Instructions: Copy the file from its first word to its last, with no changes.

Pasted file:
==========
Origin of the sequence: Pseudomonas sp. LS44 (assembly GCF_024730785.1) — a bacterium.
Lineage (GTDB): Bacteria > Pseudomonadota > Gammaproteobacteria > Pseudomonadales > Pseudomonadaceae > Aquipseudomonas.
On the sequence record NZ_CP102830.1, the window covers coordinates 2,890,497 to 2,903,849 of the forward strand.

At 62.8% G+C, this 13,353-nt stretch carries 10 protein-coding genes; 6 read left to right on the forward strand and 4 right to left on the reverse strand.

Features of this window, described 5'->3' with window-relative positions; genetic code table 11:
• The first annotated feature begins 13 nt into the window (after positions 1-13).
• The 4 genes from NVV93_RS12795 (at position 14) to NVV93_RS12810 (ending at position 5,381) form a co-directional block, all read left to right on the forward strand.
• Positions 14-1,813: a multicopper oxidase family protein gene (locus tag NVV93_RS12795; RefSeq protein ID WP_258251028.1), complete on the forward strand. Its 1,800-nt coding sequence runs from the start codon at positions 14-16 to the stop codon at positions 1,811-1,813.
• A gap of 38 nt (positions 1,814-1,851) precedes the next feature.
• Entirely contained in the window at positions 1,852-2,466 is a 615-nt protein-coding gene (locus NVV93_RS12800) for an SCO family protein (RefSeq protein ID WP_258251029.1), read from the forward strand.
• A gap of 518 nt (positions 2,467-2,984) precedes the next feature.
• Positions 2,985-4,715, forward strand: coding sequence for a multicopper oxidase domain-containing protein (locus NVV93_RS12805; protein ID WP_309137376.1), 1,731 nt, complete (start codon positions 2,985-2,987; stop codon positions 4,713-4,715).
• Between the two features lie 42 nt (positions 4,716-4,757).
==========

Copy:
Origin of the sequence: Pseudomonas sp. LS44 (assembly GCF_024730785.1) — a bacterium.
Lineage (GTDB): Bacteria > Pseudomonadota > Gammaproteobacteria > Pseudomonadales > Pseudomonadaceae > Aquipseudomonas.
On the sequence record NZ_CP102830.1, the window covers coordinates 2,890,497 to 2,903,849 of the forward strand.

At 62.8% G+C, this 13,353-nt stretch carries 10 protein-coding genes; 6 read left to right on the forward strand and 4 right to left on the reverse strand.

Features of this window, described 5'->3' with window-relative positions; genetic code table 11:
• The first annotated feature begins 13 nt into the window (after positions 1-13).
• The 4 genes from NVV93_RS12795 (at position 14) to NVV93_RS12810 (ending at position 5,381) form a co-directional block, all read left to right on the forward strand.
• Positions 14-1,813: a multicopper oxidase family protein gene (locus tag NVV93_RS12795; RefSeq protein ID WP_258251028.1), complete on the forward strand. Its 1,800-nt coding sequence runs from the start codon at positions 14-16 to the stop codon at positions 1,811-1,813.
• A gap of 38 nt (positions 1,814-1,851) precedes the next feature.
• Entirely contained in the window at positions 1,852-2,466 is a 615-nt protein-coding gene (locus NVV93_RS12800) for an SCO family protein (RefSeq protein ID WP_258251029.1), read from the forward strand.
• A gap of 518 nt (positions 2,467-2,984) precedes the next feature.
• Positions 2,985-4,715, forward strand: coding sequence for a multicopper oxidase domain-containing protein (locus NVV93_RS12805; protein ID WP_309137376.1), 1,731 nt, complete (start codon positions 2,985-2,987; stop codon positions 4,713-4,715).
• Between the two features lie 42 nt (positions 4,716-4,757).